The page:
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Help Yourself by Helping Others

Volunteer work can offer significant health benefits, especially for older adults

By Ellen Ryan

When Irene Glowinski packs grocery bags for critically ill patients and Cheryl White brings her trained service dog to visit hospitals and "read" to children at an elementary school, they recognize the good they're doing for others. But these volunteers don't generally think of the good they're doing for themselves.

A woman wearing a face mask and hairnet working in a kitchen. Next Avenue
Irene Glowinski, who works at a nonprofit that cooks meals for and delivers selected groceries for low-income people vetted to have specific illnesses, from diabetes to cancer to renal disease.  |  Credit: Courtesy of Jay Shepley, Food & Friends

Volunteering can benefit your health, says Angela Thoreson, a psychotherapist with Mayo Clinic Health System in Albert Lea and Austin, Minnesota. As she has written, "Research has shown that volunteering offers significant health benefits, especially for older adults."

These benefits can be divided into five broad categories. Let's look at them in sections with some examples from real life.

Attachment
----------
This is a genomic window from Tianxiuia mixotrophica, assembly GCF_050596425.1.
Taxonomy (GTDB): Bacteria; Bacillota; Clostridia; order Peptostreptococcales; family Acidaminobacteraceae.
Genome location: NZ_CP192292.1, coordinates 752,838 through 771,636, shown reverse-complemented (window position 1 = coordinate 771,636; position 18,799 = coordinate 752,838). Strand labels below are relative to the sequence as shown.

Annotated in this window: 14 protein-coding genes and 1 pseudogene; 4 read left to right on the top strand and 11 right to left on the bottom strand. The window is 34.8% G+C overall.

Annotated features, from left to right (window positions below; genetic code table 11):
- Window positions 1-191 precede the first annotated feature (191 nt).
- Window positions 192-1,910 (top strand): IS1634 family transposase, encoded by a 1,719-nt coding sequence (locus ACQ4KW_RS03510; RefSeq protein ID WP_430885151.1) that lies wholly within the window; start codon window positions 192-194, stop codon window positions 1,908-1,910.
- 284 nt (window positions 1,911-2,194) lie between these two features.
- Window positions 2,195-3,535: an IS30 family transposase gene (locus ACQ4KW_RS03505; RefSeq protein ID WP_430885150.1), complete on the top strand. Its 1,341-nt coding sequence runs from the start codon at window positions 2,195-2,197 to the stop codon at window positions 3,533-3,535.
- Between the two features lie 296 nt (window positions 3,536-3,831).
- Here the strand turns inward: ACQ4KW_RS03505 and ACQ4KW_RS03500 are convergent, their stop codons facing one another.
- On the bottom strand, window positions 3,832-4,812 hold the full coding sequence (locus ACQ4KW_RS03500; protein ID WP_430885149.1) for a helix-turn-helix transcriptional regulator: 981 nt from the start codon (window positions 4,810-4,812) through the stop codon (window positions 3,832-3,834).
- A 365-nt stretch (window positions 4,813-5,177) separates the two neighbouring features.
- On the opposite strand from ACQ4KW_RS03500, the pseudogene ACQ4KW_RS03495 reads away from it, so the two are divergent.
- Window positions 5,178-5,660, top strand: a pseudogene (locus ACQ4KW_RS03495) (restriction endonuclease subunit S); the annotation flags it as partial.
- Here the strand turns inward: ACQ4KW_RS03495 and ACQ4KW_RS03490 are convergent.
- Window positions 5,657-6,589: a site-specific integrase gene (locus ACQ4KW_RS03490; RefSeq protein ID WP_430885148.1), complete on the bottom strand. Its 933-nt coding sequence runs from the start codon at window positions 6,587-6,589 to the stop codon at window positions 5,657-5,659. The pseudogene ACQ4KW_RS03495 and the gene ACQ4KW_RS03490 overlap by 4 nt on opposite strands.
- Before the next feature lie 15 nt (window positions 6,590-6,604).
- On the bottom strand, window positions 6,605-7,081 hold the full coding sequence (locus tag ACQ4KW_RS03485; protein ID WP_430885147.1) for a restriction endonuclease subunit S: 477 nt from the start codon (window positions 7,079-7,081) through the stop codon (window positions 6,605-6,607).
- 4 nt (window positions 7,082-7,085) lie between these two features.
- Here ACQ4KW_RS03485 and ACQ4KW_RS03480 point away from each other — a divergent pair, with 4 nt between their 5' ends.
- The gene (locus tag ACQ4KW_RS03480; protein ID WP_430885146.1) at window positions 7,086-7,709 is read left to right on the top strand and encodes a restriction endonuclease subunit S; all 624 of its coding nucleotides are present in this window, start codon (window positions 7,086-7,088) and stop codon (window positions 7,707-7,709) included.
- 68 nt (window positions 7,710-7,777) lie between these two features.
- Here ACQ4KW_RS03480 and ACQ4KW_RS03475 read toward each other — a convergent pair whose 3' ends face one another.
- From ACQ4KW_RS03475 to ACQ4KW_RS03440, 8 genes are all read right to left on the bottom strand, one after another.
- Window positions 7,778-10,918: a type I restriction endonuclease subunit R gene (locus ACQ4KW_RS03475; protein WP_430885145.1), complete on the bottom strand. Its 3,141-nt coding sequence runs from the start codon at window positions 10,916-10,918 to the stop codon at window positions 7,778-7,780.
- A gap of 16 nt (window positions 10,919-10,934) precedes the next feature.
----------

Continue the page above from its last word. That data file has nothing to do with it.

1. Volunteering Can Improve Physical Health

"Volunteers report better physical health than non-volunteers," says Thoreson. She mentions the release of dopamine, a brain chemical that leads to positive, relaxed feelings and reduced stress. Studies show this can lower the risk of heart disease, stroke, depression, and other illnesses.

"People who volunteer have lower mortality rates than those who do not."

"People who volunteer have lower mortality rates than those who do not, even when controlling for age, gender and physical health," she writes.

Since 2021, Glowinski has volunteered for three hours a week — or more — at Food & Friends in Washington, D.C., a nonprofit that delivers medically vetted meals and groceries to critically ill neighbors over 5,000+ square miles (1.2 million total deliveries a year). Packing grocery bags, the volunteer teams are on their feet and moving constantly, lifting and shifting containers of beans, fruit, pasta, tomato sauce and so on.

Glowinski has trained and done aerobics for decades, which helps. Lifting weights and strengthening muscles "can help prevent or control conditions as varied as heart disease, diabetes, arthritis and osteoporosis," according to a Harvard Medical School publication for older adults.

"Research also has shown that volunteering leads to lower rates of depression and anxiety, especially for people 65 and older."

Dog lovers can improve their own health by using well-trained canines to improve people's lives. Volunteers at The Dog Alliance, based in Cedar Park, Texas, provide service dogs for disabled veterans and first responders; certify therapy dogs and handlers to help children read and reduce stress for hospital patients and employees; offer summer camps and dog training to the public; and more.